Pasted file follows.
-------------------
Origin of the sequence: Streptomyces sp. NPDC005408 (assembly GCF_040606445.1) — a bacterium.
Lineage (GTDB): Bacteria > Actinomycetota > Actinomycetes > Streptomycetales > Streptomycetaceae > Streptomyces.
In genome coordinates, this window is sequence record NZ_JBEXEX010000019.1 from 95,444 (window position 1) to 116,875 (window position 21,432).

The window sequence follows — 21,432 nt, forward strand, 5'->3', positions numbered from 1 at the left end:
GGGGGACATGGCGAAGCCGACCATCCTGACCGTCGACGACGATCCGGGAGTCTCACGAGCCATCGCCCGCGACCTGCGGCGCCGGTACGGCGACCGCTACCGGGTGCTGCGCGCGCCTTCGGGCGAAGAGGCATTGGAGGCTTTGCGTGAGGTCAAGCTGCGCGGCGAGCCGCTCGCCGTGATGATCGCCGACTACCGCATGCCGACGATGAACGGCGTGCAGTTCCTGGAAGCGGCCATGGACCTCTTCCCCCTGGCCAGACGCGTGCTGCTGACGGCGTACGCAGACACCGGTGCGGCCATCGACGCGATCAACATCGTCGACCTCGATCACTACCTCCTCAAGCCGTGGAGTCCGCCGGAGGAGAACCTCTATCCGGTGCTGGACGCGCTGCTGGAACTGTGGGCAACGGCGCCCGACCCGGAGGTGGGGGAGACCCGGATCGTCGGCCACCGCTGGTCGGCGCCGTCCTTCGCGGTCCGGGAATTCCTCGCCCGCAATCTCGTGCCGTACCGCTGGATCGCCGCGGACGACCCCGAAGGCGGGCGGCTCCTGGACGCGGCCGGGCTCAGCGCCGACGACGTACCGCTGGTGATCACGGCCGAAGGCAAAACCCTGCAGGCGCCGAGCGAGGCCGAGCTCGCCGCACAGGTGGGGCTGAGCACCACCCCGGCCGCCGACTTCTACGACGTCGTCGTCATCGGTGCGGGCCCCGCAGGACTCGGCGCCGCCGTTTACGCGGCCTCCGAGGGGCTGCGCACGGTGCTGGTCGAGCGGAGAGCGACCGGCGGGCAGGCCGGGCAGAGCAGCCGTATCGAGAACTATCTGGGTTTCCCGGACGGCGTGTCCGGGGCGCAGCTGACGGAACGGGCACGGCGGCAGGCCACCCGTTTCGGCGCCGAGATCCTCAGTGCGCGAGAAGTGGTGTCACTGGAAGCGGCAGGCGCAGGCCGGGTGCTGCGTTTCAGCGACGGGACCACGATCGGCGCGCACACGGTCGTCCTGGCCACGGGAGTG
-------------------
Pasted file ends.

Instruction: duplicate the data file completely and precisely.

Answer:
Origin of the sequence: Streptomyces sp. NPDC005408 (assembly GCF_040606445.1) — a bacterium.
Lineage (GTDB): Bacteria > Actinomycetota > Actinomycetes > Streptomycetales > Streptomycetaceae > Streptomyces.
In genome coordinates, this window is sequence record NZ_JBEXEX010000019.1 from 95,444 (window position 1) to 116,875 (window position 21,432).

The window sequence follows — 21,432 nt, forward strand, 5'->3', positions numbered from 1 at the left end:
GGGGGACATGGCGAAGCCGACCATCCTGACCGTCGACGACGATCCGGGAGTCTCACGAGCCATCGCCCGCGACCTGCGGCGCCGGTACGGCGACCGCTACCGGGTGCTGCGCGCGCCTTCGGGCGAAGAGGCATTGGAGGCTTTGCGTGAGGTCAAGCTGCGCGGCGAGCCGCTCGCCGTGATGATCGCCGACTACCGCATGCCGACGATGAACGGCGTGCAGTTCCTGGAAGCGGCCATGGACCTCTTCCCCCTGGCCAGACGCGTGCTGCTGACGGCGTACGCAGACACCGGTGCGGCCATCGACGCGATCAACATCGTCGACCTCGATCACTACCTCCTCAAGCCGTGGAGTCCGCCGGAGGAGAACCTCTATCCGGTGCTGGACGCGCTGCTGGAACTGTGGGCAACGGCGCCCGACCCGGAGGTGGGGGAGACCCGGATCGTCGGCCACCGCTGGTCGGCGCCGTCCTTCGCGGTCCGGGAATTCCTCGCCCGCAATCTCGTGCCGTACCGCTGGATCGCCGCGGACGACCCCGAAGGCGGGCGGCTCCTGGACGCGGCCGGGCTCAGCGCCGACGACGTACCGCTGGTGATCACGGCCGAAGGCAAAACCCTGCAGGCGCCGAGCGAGGCCGAGCTCGCCGCACAGGTGGGGCTGAGCACCACCCCGGCCGCCGACTTCTACGACGTCGTCGTCATCGGTGCGGGCCCCGCAGGACTCGGCGCCGCCGTTTACGCGGCCTCCGAGGGGCTGCGCACGGTGCTGGTCGAGCGGAGAGCGACCGGCGGGCAGGCCGGGCAGAGCAGCCGTATCGAGAACTATCTGGGTTTCCCGGACGGCGTGTCCGGGGCGCAGCTGACGGAACGGGCACGGCGGCAGGCCACCCGTTTCGGCGCCGAGATCCTCAGTGCGCGAGAAGTGGTGTCACTGGAAGCGGCAGGCGCAGGCCGGGTGCTGCGTTTCAGCGACGGGACCACGATCGGCGCGCACACGGTCGTCCTGGCCACGGGAGTG